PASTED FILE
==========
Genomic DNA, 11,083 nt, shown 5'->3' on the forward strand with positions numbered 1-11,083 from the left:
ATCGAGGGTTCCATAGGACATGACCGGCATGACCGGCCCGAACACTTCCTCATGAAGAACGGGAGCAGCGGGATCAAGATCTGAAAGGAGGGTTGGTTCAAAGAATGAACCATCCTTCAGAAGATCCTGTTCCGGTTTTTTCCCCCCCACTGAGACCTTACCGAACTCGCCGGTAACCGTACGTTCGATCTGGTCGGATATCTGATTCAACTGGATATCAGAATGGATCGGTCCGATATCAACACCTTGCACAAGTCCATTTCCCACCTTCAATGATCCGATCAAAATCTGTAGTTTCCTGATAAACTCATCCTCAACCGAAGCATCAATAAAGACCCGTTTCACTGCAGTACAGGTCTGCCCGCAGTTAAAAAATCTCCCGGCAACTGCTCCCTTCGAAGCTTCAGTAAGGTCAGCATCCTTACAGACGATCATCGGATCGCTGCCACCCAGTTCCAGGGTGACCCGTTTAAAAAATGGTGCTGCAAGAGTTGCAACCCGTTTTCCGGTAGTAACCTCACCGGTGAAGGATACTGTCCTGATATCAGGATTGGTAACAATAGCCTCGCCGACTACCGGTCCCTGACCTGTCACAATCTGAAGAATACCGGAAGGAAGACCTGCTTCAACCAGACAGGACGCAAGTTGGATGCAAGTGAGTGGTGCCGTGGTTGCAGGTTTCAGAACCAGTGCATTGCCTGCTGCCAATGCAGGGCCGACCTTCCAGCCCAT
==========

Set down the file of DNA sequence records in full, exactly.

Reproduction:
Genomic DNA, 11,083 nt, shown 5'->3' on the forward strand with positions numbered 1-11,083 from the left:
ATCGAGGGTTCCATAGGACATGACCGGCATGACCGGCCCGAACACTTCCTCATGAAGAACGGGAGCAGCGGGATCAAGATCTGAAAGGAGGGTTGGTTCAAAGAATGAACCATCCTTCAGAAGATCCTGTTCCGGTTTTTTCCCCCCCACTGAGACCTTACCGAACTCGCCGGTAACCGTACGTTCGATCTGGTCGGATATCTGATTCAACTGGATATCAGAATGGATCGGTCCGATATCAACACCTTGCACAAGTCCATTTCCCACCTTCAATGATCCGATCAAAATCTGTAGTTTCCTGATAAACTCATCCTCAACCGAAGCATCAATAAAGACCCGTTTCACTGCAGTACAGGTCTGCCCGCAGTTAAAAAATCTCCCGGCAACTGCTCCCTTCGAAGCTTCAGTAAGGTCAGCATCCTTACAGACGATCATCGGATCGCTGCCACCCAGTTCCAGGGTGACCCGTTTAAAAAATGGTGCTGCAAGAGTTGCAACCCGTTTTCCGGTAGTAACCTCACCGGTGAAGGATACTGTCCTGATATCAGGATTGGTAACAATAGCCTCGCCGACTACCGGTCCCTGACCTGTCACAATCTGAAGAATACCGGAAGGAAGACCTGCTTCAACCAGACAGGACGCAAGTTGGATGCAAGTGAGTGGTGCCGTGGTTGCAGGTTTCAGAACCAGTGCATTGCCTGCTGCCAATGCAGGGCCGACCTTCCAGCCCAT